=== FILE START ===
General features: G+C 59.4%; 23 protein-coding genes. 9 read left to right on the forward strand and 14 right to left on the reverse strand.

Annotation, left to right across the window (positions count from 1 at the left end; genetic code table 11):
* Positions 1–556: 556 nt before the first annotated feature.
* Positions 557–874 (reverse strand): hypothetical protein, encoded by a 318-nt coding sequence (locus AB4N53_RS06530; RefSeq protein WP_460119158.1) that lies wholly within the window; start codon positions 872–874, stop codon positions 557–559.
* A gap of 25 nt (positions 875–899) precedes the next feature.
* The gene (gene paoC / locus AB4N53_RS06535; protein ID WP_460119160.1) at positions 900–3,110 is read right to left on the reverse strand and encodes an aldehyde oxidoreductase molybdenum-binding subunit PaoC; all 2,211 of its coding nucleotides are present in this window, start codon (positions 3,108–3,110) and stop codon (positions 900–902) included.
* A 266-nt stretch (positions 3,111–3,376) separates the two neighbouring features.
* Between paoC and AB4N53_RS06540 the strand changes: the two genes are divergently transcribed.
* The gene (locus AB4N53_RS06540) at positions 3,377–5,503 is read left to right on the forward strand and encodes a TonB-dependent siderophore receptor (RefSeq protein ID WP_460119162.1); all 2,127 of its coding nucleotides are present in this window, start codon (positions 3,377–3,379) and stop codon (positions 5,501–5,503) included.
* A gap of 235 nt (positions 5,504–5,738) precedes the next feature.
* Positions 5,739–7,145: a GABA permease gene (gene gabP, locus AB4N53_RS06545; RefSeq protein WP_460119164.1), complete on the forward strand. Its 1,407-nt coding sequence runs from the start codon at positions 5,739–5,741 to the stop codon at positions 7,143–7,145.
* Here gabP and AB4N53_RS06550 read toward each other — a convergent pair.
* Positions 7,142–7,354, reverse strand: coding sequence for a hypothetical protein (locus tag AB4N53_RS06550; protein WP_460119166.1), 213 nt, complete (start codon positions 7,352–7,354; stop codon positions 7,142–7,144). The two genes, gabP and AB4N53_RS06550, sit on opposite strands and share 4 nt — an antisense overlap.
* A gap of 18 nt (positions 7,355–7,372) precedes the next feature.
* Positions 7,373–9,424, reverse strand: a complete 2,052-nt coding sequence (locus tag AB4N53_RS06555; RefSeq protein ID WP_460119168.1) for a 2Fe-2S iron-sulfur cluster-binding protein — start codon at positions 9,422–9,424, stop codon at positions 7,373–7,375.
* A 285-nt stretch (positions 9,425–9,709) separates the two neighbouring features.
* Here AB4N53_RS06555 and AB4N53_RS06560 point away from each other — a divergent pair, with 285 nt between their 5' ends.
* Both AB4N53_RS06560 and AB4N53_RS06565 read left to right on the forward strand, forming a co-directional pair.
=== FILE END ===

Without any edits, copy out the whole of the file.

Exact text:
General features: G+C 59.4%; 23 protein-coding genes. 9 read left to right on the forward strand and 14 right to left on the reverse strand.

Annotation, left to right across the window (positions count from 1 at the left end; genetic code table 11):
* Positions 1–556: 556 nt before the first annotated feature.
* Positions 557–874 (reverse strand): hypothetical protein, encoded by a 318-nt coding sequence (locus AB4N53_RS06530; RefSeq protein WP_460119158.1) that lies wholly within the window; start codon positions 872–874, stop codon positions 557–559.
* A gap of 25 nt (positions 875–899) precedes the next feature.
* The gene (gene paoC / locus AB4N53_RS06535; protein ID WP_460119160.1) at positions 900–3,110 is read right to left on the reverse strand and encodes an aldehyde oxidoreductase molybdenum-binding subunit PaoC; all 2,211 of its coding nucleotides are present in this window, start codon (positions 3,108–3,110) and stop codon (positions 900–902) included.
* A 266-nt stretch (positions 3,111–3,376) separates the two neighbouring features.
* Between paoC and AB4N53_RS06540 the strand changes: the two genes are divergently transcribed.
* The gene (locus AB4N53_RS06540) at positions 3,377–5,503 is read left to right on the forward strand and encodes a TonB-dependent siderophore receptor (RefSeq protein ID WP_460119162.1); all 2,127 of its coding nucleotides are present in this window, start codon (positions 3,377–3,379) and stop codon (positions 5,501–5,503) included.
* A gap of 235 nt (positions 5,504–5,738) precedes the next feature.
* Positions 5,739–7,145: a GABA permease gene (gene gabP, locus AB4N53_RS06545; RefSeq protein WP_460119164.1), complete on the forward strand. Its 1,407-nt coding sequence runs from the start codon at positions 5,739–5,741 to the stop codon at positions 7,143–7,145.
* Here gabP and AB4N53_RS06550 read toward each other — a convergent pair.
* Positions 7,142–7,354, reverse strand: coding sequence for a hypothetical protein (locus tag AB4N53_RS06550; protein WP_460119166.1), 213 nt, complete (start codon positions 7,352–7,354; stop codon positions 7,142–7,144). The two genes, gabP and AB4N53_RS06550, sit on opposite strands and share 4 nt — an antisense overlap.
* A gap of 18 nt (positions 7,355–7,372) precedes the next feature.
* Positions 7,373–9,424, reverse strand: a complete 2,052-nt coding sequence (locus tag AB4N53_RS06555; RefSeq protein ID WP_460119168.1) for a 2Fe-2S iron-sulfur cluster-binding protein — start codon at positions 9,422–9,424, stop codon at positions 7,373–7,375.
* A 285-nt stretch (positions 9,425–9,709) separates the two neighbouring features.
* Here AB4N53_RS06555 and AB4N53_RS06560 point away from each other — a divergent pair, with 285 nt between their 5' ends.
* Both AB4N53_RS06560 and AB4N53_RS06565 read left to right on the forward strand, forming a co-directional pair.